Shakespeare's Comedies, Histories, Tragedies, and Poems, Volume 5
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4tos acted altered appear arms bear better blood Brutus Cæsar comes corr daughter dead dear death dost doth doubt edition Enter Exeunt Exit eyes fair father fear folio follow fool friends give gone Hamlet hand hast hath head hear heart heaven hold honour I'll keep Kent King Lady Lear leave live look lord Lucius Macb Macbeth mark master means misprinted murder nature never night noble Nurse old copies omitted passage perhaps play poet poor pray printed Queen reason Rome Romeo SCENE seems sense Serv Servant Shakespeare speak speech stand sweet sword tears tell thee thine thing thou thou art thought Timon true word
Page 343 - Yet Brutus says, he was ambitious ; And Brutus is an honourable man. You all did see, that on the Lupercal, I thrice presented him a kingly crown, Which he did thrice refuse. Was this ambition ? Yet Brutus says, he was ambitious ; And, sure, he is an honourable man.
Page 316 - I have not slept Between the acting of a dreadful thing And the first motion, all the interim is Like a phantasma, or a hideous dream : The Genius and the mortal instruments Are then in council ; and the state of man, Like to a little kingdom, suffers then The nature of an insurrection.
Page 345 - If you have tears, prepare to shed them now. You all do know this mantle : I remember The first time ever Caesar put it on ; 'Twas on a summer's evening, in his tent, That day he overcame the Nervii : Look, in this place ran Cassius...
Page 405 - Come, let me clutch thee. I have thee not, and yet I see thee still. Art thou not, fatal vision, sensible To feeling as to sight ? or art thou but A dagger of the mind, a false creation, Proceeding from the heat-oppressed brain ? I see thee yet, in form as palpable As this which now I draw. Thou marshall'st me the way that I was going ; And such an instrument I was to use. Mine eyes are made the fools o...
Page 405 - Is this a dagger which I see before me, The handle toward my hand? Come, let me clutch thee. I have thee not, and yet I see thee still. Art thou not, fatal vision, sensible To feeling as to sight? or art thou but A dagger of the mind, a false creation, Proceeding from the heat-oppressed brain? I see thee yet, in form as palpable 40 As this which now I draw.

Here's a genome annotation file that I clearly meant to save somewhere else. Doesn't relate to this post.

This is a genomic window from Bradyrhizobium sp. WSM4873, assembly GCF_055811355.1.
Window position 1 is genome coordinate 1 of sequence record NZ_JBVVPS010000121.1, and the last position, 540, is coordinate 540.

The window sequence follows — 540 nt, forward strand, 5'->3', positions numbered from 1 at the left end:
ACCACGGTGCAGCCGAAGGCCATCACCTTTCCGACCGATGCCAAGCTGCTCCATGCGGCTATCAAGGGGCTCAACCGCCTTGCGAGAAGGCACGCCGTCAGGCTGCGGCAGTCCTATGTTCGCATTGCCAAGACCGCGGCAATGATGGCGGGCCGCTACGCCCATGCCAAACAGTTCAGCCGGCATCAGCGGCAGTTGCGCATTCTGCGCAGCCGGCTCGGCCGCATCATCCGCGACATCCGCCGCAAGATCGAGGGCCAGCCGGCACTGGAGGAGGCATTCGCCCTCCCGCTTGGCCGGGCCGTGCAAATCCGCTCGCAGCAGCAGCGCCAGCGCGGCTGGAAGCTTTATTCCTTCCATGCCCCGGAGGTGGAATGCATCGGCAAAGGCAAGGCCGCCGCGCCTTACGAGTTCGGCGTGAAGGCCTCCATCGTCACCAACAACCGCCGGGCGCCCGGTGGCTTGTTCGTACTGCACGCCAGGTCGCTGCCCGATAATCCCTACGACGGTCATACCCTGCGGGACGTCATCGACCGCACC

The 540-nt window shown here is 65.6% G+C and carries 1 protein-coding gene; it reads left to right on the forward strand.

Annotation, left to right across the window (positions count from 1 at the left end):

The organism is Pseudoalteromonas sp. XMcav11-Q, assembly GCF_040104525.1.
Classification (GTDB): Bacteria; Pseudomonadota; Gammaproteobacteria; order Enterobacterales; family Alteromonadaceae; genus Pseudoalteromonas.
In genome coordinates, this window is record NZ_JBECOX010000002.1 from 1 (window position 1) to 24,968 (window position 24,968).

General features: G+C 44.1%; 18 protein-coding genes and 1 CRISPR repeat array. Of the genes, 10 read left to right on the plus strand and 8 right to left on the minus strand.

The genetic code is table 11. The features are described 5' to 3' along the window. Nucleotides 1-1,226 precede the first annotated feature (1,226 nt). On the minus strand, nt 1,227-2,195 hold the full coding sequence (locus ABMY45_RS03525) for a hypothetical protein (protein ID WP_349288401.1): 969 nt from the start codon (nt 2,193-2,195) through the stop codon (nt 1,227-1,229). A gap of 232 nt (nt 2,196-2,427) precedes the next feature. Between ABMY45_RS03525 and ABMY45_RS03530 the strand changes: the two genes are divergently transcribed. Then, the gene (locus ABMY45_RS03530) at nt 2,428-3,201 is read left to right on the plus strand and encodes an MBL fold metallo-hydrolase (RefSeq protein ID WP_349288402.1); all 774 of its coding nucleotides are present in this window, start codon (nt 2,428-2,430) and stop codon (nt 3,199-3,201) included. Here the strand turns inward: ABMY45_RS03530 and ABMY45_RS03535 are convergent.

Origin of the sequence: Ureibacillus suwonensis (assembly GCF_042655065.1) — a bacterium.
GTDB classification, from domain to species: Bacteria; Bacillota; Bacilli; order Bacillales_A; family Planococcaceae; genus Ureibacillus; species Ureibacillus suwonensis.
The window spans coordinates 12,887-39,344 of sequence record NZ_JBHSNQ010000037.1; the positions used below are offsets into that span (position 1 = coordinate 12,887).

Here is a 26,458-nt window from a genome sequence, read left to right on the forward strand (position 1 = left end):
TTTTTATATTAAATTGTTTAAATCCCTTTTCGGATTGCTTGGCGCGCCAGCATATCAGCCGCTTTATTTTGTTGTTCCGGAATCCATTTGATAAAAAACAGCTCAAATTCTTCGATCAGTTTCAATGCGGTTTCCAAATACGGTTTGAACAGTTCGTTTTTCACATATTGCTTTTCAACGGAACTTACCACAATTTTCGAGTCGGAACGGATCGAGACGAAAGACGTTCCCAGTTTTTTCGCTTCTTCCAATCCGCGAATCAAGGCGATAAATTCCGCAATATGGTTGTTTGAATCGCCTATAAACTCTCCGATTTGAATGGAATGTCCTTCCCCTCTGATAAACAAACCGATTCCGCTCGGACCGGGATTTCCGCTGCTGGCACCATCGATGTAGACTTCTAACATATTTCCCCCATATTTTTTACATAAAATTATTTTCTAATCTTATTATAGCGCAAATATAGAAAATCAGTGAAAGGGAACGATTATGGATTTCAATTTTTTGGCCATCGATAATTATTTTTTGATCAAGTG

Page 344 - tis his will: Let but the commons hear this testament, , (Which, pardon me, I do not mean to read,) And they would go and kiss dead Caesar's wounds, And dip their napkins in his sacred blood; Yea, beg a hair of him for memory, And, dying, mention it within their wills, Bequeathing it as a rich legacy Unto their issue.
Page 356 - I did send to you For certain sums of gold, which you denied me ; — For I can raise no money by vile means : By heaven, I had rather coin my heart, And drop my blood for drachmas, than to wring From the hard hands of peasants their vile trash By any indirection ; — I did send To you for gold to pay my legions, Which you denied me : was that done like Cassius ? Should I have answer...
Page 400 - tis done, then 'twere well It were done quickly : if the assassination Could trammel up the consequence, and catch, With his surcease, success ; that but this blow Might be the be-all and the end-all here, But here, upon this bank and shoal of time, — We'd jump the life to come.
Page 127 - But, soft! what light through yonder window breaks! It is the east, and Juliet is the sun ! — Arise, fair sun, and kill the envious moon, Who is already sick and pale with grief, That thou her maid art far more fair than she...
Page 347 - I come not, friends, to steal away your hearts : I am no orator, as Brutus is ; But, as you know me all, a plain blunt man, That love my friend; and that they know full well That gave me public leave to speak of him.